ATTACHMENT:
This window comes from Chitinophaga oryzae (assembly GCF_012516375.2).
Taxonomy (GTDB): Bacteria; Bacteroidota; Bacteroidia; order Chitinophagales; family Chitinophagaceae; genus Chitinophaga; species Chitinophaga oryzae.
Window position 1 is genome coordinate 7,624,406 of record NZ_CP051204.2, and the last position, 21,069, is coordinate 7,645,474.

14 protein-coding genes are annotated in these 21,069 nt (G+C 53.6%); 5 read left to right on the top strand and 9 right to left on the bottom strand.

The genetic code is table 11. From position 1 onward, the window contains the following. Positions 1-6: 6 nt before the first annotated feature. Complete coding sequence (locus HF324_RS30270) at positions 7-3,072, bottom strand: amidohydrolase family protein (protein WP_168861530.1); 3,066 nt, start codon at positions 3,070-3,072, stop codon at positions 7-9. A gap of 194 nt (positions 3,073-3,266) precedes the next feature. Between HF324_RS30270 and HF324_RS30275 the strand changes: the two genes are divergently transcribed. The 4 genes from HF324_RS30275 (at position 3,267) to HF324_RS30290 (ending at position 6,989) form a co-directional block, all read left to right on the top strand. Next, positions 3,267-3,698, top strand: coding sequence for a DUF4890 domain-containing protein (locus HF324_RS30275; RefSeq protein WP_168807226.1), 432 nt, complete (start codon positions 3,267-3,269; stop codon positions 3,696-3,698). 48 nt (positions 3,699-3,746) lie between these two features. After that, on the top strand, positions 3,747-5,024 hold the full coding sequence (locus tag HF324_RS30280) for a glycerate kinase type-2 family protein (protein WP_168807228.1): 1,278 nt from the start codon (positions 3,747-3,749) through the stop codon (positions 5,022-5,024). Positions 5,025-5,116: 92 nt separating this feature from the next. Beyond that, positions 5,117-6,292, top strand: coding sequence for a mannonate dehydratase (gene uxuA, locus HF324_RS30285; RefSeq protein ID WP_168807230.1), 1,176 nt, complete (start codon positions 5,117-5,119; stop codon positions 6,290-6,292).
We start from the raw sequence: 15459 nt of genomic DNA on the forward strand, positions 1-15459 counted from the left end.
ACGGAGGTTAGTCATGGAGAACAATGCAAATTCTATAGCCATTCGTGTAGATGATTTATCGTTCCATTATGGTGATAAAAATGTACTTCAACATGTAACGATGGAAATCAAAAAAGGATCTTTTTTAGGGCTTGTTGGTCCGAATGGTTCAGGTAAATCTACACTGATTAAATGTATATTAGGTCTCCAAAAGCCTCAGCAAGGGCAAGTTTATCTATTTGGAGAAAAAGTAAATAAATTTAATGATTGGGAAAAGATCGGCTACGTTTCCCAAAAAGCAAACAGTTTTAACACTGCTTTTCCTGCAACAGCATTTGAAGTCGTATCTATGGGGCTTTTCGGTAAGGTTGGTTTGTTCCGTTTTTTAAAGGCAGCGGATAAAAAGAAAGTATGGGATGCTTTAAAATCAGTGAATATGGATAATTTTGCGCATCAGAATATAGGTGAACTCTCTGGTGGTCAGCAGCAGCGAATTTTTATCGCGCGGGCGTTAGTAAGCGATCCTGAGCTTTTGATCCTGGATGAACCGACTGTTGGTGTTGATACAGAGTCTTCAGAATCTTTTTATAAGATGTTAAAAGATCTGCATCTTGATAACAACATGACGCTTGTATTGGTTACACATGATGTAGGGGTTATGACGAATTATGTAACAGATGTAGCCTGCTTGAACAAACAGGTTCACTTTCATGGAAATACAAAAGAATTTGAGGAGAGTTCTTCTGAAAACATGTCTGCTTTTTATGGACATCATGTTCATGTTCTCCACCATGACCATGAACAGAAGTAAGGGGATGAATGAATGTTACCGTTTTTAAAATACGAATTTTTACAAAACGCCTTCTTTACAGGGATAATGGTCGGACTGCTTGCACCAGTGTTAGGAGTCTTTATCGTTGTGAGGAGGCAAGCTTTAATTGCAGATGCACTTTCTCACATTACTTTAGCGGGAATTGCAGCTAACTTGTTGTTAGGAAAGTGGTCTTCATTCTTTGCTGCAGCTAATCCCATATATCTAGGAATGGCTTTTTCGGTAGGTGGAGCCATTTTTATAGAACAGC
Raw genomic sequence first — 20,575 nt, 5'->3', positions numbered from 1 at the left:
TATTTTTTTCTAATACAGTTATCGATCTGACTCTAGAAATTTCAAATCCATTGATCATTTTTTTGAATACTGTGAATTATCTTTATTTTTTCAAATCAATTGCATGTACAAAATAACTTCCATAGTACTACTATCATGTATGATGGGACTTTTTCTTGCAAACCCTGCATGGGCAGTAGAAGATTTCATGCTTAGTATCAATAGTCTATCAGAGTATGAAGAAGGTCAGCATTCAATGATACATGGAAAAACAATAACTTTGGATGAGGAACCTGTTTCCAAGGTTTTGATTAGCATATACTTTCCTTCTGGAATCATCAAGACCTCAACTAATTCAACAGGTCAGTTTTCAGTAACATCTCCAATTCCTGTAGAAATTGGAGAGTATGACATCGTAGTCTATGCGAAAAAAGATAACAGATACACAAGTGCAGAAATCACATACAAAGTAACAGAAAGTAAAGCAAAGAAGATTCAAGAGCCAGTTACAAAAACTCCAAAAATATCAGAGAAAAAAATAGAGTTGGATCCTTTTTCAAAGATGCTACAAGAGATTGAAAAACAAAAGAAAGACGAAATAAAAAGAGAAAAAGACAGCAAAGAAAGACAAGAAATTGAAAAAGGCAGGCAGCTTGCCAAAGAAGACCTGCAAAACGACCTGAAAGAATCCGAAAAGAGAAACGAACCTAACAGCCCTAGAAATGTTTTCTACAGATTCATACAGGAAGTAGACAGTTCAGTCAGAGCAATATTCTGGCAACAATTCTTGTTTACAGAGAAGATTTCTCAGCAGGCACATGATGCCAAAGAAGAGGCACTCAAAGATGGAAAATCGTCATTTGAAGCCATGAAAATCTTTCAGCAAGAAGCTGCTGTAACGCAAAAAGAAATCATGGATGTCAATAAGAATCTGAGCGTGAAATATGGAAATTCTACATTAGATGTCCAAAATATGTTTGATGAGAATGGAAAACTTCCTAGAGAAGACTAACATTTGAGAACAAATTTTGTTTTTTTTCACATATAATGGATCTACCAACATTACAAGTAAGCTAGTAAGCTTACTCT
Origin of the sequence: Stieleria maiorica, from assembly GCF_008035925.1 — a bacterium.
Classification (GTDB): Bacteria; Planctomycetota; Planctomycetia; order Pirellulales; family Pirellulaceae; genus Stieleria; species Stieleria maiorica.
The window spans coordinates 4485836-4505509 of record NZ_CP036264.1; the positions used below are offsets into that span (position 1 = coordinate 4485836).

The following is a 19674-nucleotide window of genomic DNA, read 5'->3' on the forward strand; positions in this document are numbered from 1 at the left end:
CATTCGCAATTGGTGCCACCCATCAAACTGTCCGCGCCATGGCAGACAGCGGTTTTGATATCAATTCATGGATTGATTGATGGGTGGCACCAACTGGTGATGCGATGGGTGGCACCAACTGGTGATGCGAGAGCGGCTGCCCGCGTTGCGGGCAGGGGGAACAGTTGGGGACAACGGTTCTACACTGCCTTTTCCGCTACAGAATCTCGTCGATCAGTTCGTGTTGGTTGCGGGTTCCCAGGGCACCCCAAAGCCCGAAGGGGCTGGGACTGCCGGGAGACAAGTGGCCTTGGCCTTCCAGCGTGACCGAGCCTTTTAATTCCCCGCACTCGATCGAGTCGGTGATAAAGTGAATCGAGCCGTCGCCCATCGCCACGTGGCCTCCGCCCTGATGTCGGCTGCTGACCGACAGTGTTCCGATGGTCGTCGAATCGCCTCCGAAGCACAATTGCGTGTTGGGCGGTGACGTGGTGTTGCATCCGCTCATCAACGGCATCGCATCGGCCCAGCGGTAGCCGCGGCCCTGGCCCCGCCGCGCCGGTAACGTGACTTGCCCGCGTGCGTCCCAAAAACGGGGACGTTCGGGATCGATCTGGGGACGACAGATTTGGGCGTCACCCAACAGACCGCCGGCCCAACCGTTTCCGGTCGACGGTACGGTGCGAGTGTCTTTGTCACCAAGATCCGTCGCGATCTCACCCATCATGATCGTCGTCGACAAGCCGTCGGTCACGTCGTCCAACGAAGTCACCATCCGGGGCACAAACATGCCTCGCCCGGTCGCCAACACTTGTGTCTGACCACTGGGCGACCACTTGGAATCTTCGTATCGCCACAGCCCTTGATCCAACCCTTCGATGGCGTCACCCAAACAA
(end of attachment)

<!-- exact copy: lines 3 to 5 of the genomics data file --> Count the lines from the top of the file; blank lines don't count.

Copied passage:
Window position 1 is genome coordinate 7,624,406 of record NZ_CP051204.2, and the last position, 21,069, is coordinate 7,645,474.

14 protein-coding genes are annotated in these 21,069 nt (G+C 53.6%); 5 read left to right on the top strand and 9 right to left on the bottom strand.

The genetic code is table 11. From position 1 onward, the window contains the following. Positions 1-6: 6 nt before the first annotated feature. Complete coding sequence (locus HF324_RS30270) at positions 7-3,072, bottom strand: amidohydrolase family protein (protein WP_168861530.1); 3,066 nt, start codon at positions 3,070-3,072, stop codon at positions 7-9. A gap of 194 nt (positions 3,073-3,266) precedes the next feature. Between HF324_RS30270 and HF324_RS30275 the strand changes: the two genes are divergently transcribed. The 4 genes from HF324_RS30275 (at position 3,267) to HF324_RS30290 (ending at position 6,989) form a co-directional block, all read left to right on the top strand. Next, positions 3,267-3,698, top strand: coding sequence for a DUF4890 domain-containing protein (locus HF324_RS30275; RefSeq protein WP_168807226.1), 432 nt, complete (start codon positions 3,267-3,269; stop codon positions 3,696-3,698). 48 nt (positions 3,699-3,746) lie between these two features. After that, on the top strand, positions 3,747-5,024 hold the full coding sequence (locus tag HF324_RS30280) for a glycerate kinase type-2 family protein (protein WP_168807228.1): 1,278 nt from the start codon (positions 3,747-3,749) through the stop codon (positions 5,022-5,024). Positions 5,025-5,116: 92 nt separating this feature from the next. Beyond that, positions 5,117-6,292, top strand: coding sequence for a mannonate dehydratase (gene uxuA, locus HF324_RS30285; RefSeq protein ID WP_168807230.1), 1,176 nt, complete (start codon positions 5,117-5,119; stop codon positions 6,290-6,292).